The latest three ‘Get A Mac’ TV ads from Apple (posted April 11) continue the theme of “PC bashing” found since the first ads in the campaign. In “Stuffed”, Apple takes a swipe at the trial software installed on PC hard drives in ‘Stuffed’. PC (John Hodgman) waddles over to Mac (Justin Long), inflated like a balloon. It’s all this trial software – programs that don’t do much unless you buy the whole thing, or just useless. It really slows him down. Mac says he only has software he really wants like iTunes iMovie, iPhoto iWeb, all part of iLife.
Click on the image below to play the Stuffed video in YouTube
This ad connects with a quote from Walt Mossberg in Wall Street Journal, April 12:
“An excellent way to avoid the craplet problem is to simply buy an Apple Mac. Macs don’t have any craplets. On a Mac, no third-party software is auto launched when you start up, and you don’t need antivirus or antispyware programs because the Mac is essentially free from those menaces. So, even my year-old Mac laptop reboots roughly three times as fast as my three-week-old Sony.”
Mac offers to share his website and home movie. PC’s not interested. Mac provides a flashback to their childhood days. Nothing much has changed. PC gets his calculator and asks, “Why don’t I calculate how much time you’ve just wasted?” Click on the image below to play the video in YouTube (HD)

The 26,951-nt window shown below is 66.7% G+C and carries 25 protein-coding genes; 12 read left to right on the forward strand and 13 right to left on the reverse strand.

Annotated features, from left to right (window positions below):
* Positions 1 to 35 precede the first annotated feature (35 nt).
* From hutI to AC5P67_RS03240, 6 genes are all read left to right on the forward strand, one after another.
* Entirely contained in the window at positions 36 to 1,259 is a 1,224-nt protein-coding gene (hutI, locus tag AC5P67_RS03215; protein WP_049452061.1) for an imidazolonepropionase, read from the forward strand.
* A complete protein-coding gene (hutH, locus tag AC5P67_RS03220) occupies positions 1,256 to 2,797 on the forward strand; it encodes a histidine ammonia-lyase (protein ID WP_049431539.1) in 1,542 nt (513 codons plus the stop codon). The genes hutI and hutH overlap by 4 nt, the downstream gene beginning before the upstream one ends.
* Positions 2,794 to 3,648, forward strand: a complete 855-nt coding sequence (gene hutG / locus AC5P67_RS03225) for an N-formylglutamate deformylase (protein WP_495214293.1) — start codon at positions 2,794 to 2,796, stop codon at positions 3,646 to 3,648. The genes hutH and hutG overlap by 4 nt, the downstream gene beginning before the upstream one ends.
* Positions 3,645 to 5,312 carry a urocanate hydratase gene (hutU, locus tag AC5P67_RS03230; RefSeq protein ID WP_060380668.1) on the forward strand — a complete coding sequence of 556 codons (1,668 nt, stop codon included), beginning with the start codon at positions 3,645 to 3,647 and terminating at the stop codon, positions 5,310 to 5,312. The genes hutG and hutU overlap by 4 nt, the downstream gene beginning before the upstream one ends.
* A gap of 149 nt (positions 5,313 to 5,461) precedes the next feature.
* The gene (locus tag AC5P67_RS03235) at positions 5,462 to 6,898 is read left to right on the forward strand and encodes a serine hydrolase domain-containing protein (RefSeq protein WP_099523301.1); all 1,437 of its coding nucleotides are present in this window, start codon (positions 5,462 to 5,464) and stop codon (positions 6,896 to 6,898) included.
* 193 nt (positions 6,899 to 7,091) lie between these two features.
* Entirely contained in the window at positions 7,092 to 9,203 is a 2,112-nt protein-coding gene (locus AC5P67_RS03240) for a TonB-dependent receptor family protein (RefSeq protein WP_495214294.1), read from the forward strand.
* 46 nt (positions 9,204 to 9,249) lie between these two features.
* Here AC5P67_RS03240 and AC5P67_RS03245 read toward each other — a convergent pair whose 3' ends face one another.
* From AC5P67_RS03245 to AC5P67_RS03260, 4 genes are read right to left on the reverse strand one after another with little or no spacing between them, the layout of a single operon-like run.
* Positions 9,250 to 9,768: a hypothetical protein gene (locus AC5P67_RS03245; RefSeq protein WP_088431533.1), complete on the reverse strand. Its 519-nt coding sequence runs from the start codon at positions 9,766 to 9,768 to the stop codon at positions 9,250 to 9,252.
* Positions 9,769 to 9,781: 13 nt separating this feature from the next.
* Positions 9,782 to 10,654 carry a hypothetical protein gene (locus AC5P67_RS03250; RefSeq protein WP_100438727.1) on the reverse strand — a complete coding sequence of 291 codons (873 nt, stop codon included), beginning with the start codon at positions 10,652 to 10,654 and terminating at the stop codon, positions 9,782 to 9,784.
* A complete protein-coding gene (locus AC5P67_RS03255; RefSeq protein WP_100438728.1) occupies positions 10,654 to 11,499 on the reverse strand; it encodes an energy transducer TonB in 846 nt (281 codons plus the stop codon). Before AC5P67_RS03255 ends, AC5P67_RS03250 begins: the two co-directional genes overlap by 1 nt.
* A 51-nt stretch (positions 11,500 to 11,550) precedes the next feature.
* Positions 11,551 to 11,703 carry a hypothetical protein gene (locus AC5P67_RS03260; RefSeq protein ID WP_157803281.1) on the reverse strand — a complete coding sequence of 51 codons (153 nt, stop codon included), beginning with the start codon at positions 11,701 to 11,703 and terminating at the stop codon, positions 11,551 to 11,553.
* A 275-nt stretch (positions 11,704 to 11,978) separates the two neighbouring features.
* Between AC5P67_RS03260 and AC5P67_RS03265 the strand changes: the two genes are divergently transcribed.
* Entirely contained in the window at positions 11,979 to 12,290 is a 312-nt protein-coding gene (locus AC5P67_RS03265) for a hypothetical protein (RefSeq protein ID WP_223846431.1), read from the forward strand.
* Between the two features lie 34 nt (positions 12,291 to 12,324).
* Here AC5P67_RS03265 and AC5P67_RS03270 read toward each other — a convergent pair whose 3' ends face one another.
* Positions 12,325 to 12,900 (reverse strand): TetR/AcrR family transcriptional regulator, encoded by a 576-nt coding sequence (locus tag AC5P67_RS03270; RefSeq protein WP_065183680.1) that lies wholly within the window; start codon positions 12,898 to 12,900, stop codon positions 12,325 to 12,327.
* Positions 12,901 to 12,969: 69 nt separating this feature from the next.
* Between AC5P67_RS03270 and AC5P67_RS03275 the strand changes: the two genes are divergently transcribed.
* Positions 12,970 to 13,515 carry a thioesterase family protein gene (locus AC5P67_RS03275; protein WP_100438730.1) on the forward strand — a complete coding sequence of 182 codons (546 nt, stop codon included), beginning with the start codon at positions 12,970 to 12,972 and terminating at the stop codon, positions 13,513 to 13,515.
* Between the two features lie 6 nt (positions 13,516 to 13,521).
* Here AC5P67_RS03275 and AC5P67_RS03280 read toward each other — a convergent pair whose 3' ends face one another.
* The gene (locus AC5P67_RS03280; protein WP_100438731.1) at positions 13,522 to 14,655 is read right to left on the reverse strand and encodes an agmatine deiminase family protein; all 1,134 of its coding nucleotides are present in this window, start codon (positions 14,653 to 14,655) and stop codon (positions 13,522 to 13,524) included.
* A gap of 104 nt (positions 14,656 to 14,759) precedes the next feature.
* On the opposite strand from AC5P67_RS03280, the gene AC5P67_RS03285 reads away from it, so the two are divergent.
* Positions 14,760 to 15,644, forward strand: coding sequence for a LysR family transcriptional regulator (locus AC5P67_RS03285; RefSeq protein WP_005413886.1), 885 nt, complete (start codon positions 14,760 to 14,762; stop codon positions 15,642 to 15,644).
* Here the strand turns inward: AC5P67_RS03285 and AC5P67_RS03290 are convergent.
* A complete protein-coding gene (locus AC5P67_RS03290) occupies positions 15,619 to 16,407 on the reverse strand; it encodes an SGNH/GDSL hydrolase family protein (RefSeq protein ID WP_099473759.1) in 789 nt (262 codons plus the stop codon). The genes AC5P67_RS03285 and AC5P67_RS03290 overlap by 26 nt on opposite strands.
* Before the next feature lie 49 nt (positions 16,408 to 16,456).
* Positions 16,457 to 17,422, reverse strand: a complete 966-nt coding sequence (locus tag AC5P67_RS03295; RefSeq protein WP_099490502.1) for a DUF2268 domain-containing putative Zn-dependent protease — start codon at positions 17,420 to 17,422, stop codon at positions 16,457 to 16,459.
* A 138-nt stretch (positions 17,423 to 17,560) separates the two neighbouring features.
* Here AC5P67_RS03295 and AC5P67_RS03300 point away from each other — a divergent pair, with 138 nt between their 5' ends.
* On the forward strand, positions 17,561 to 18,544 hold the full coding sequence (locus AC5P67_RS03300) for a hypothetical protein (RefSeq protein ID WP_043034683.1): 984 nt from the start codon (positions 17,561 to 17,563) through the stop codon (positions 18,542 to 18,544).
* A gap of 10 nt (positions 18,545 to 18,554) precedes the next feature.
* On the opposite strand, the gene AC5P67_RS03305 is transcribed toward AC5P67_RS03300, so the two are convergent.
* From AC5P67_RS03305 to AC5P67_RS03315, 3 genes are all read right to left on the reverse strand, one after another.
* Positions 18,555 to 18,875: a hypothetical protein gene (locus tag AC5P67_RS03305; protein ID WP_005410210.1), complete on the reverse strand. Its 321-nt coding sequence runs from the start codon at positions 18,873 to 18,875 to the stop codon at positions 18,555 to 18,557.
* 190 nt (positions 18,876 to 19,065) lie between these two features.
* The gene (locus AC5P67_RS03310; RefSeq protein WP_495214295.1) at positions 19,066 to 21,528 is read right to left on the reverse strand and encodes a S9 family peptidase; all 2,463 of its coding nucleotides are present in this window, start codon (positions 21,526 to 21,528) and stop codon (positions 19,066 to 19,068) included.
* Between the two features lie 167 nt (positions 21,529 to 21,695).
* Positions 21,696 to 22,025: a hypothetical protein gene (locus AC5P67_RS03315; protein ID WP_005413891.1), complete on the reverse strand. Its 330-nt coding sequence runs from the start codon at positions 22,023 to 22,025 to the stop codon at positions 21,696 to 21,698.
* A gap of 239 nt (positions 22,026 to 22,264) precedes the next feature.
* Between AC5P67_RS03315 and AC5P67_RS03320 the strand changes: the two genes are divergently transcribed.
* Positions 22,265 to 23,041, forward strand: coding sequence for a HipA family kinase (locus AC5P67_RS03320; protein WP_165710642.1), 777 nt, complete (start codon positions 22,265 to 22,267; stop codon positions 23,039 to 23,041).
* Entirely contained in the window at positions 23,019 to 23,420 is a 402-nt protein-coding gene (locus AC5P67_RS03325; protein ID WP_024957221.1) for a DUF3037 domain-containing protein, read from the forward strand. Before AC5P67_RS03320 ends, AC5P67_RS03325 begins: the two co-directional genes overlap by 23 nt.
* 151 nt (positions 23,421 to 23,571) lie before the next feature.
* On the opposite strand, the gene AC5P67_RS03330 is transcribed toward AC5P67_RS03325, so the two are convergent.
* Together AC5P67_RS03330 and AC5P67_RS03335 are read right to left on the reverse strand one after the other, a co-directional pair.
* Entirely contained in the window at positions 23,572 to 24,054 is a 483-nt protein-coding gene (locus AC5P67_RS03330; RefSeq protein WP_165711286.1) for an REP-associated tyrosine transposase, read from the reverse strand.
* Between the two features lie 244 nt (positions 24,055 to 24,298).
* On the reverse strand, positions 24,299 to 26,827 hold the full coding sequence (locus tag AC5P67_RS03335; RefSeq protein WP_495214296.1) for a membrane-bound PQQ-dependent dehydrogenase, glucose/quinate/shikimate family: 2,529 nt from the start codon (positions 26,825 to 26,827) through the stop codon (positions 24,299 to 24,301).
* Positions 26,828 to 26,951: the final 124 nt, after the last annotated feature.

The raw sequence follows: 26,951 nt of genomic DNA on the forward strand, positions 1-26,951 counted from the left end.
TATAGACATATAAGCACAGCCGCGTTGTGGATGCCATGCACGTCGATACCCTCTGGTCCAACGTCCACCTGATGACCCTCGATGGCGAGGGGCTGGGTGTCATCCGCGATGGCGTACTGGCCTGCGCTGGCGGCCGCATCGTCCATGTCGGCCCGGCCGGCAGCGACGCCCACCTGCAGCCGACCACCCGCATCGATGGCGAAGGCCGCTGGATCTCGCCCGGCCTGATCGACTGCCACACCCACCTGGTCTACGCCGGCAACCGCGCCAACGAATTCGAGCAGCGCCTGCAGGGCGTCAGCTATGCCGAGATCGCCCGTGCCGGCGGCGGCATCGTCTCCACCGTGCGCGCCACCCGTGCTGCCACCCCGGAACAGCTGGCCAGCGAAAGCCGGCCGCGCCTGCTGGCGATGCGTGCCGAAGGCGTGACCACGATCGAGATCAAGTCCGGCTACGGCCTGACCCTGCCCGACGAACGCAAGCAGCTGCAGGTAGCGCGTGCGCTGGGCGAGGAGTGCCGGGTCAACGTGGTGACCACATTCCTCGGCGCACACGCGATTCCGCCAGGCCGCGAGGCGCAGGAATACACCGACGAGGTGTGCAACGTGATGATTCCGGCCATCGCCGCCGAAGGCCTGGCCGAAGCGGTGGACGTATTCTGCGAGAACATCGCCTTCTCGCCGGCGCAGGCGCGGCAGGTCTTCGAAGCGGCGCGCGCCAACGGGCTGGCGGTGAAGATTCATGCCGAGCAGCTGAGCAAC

PC’s sitting on a computer cart with three older men. He’s heading away for a while. At IT he and his colleagues have been getting error messages. WMP.DLL (Windows Media Player Dynamic Link Library). Error 692 (Modem hardware). Syntax Error. Fatal error. PC doesn’t know what these mean. Mac of course doesn’t get those cryptic error messages… Click on the image below to play the video in YouTube (HD)
The Get a Mac series was developed at TBWA\Media Arts Lab, Los Angeles, by chief creative officer Lee Clow, executive creative directors Duncan Milner and Eric Grunbaum, associate creative director/art director Scott Trattner, associate creative director/copywriter Jason Sperling, copywriters Barton Corley and Alicia Dotter, agency producers Mike Refuerzo, Anne Oburgh, Cheryl Childers and Hank Zakroff.